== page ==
Maria Mitchell – Astonomy Pioneer

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The above is a picture of Maria Mitchell, one of the first female America astronomers.  She discovered a comet, and the Mitchell crater on the moon is named after her.    She was born in 1818 in Nantucket, Massachusetts, one of nine children of a family of Quakers.  Quakers believed that boys and girls should receive an equal education. Maria’s father was a schoolmaster, and Maria served as his teaching assistant and he taught her astronomy at home. At age twelve and a half, she aided her father in calculating the exact moment of total eclipse.

Using a telescope, she discovered “Miss Mitchell’s Comet” (Comet 1847 VI, modern designation is C/1847 T1) in the autumn of 1847. Some years previously, King Frederick VI of Denmark had established gold medal prizes to each discoverer of a “telescopic comet” (too faint to be seen with the naked eye). The prize was to be awarded to the “first discoverer” of each such comet (note that comets are often independently discovered by more than one person). She duly won one of these prizes, and this gave her worldwide fame, since the only previous woman to discover a comet had been Caroline Herschel.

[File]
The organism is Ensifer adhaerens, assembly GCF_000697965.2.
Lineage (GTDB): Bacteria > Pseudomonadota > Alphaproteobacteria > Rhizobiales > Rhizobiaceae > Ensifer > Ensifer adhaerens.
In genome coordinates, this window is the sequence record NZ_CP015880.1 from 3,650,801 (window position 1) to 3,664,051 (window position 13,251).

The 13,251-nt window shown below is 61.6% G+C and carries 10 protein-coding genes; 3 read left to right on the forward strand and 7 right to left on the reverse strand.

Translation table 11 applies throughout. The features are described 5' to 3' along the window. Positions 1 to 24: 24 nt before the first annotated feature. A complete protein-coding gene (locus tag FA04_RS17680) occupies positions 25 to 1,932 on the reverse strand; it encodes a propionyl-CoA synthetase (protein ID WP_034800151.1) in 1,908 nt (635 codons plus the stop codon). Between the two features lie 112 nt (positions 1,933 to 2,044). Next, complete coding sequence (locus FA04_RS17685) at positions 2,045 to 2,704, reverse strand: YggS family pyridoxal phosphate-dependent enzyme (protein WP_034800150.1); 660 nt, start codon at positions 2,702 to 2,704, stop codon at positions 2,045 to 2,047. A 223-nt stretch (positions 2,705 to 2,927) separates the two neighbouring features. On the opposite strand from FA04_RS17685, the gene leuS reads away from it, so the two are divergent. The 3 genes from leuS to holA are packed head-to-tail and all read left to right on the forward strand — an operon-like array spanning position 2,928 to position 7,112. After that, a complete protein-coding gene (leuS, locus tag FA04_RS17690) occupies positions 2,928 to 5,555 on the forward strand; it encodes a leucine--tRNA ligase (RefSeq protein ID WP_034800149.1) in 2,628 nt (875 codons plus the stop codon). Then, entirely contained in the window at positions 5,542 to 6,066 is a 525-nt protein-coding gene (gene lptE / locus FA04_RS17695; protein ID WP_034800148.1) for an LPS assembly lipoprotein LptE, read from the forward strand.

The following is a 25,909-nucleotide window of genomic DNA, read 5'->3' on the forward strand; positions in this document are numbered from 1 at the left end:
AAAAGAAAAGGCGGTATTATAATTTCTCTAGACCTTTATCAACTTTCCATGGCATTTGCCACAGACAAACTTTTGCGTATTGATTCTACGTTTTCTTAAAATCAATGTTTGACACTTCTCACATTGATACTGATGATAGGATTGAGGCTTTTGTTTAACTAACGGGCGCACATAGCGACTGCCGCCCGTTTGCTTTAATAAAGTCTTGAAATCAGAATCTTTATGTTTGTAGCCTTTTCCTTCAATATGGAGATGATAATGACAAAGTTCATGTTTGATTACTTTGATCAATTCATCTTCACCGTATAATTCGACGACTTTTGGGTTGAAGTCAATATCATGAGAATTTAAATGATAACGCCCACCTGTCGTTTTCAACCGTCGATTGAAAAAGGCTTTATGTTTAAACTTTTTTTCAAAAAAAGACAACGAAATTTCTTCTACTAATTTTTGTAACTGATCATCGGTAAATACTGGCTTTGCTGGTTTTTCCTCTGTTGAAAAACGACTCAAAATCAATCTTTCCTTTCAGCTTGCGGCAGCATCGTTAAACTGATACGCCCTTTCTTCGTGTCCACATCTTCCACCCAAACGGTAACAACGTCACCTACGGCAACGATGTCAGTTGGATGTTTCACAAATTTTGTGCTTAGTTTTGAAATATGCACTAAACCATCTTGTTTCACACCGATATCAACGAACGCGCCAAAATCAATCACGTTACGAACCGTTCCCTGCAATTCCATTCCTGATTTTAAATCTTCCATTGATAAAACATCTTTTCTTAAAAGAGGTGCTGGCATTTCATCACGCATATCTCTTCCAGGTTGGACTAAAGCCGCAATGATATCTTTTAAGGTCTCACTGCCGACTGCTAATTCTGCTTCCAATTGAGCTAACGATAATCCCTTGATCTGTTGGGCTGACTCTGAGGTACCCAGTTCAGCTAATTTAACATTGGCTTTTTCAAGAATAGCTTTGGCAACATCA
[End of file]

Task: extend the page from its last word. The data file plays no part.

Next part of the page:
She was the first professional woman astronomer in the United States, noted for her discovery that sunspots are whirling vertical cavities and not, as previously thought, clouds.

She became the first woman member of the American Academy of Arts and Sciences in 1848 and of the American Association for the Advancement of Science in 1850. She later worked at the U.S. Nautical Almanac Office, calculating tables of positions of Venus, and traveled in Europe with Nathaniel Hawthorne and his family.

She became professor of astronomy at Vassar College in 1865, the first person (male or female) appointed to the faculty. She was also named as Director of the Vassar College Observatory. After teaching there for some time, she learned that despite her reputation and experience, her salary was less than that of many younger male professors. She insisted on a salary increase, and got it.

She died in June 28, 1889, at the age of 71, in Lynn, Massachusetts. She was buried in Lot 411, Prospect Hill Cemetery, Nantucket. The Maria Mitchell Observatory in Nantucket is named in her honor. She was also posthumously inducted into the U.S. National Women’s Hall of Fame. She was the namesake of a World War II Liberty ship, the SS Maria Mitchell. Mitchell crater on the moon is named for her. In 1902, the Maria Mitchell Association was founded in her memory She is also known for her famous quote, “We have a hunger of the mind. We ask for all of the knowledge around us and the more we get, the more we desire.”

So welcome Maria Mitchell to the GirlMogul hall of fame.

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Thanks to Wikipedia for facts on Maria Mitchell.

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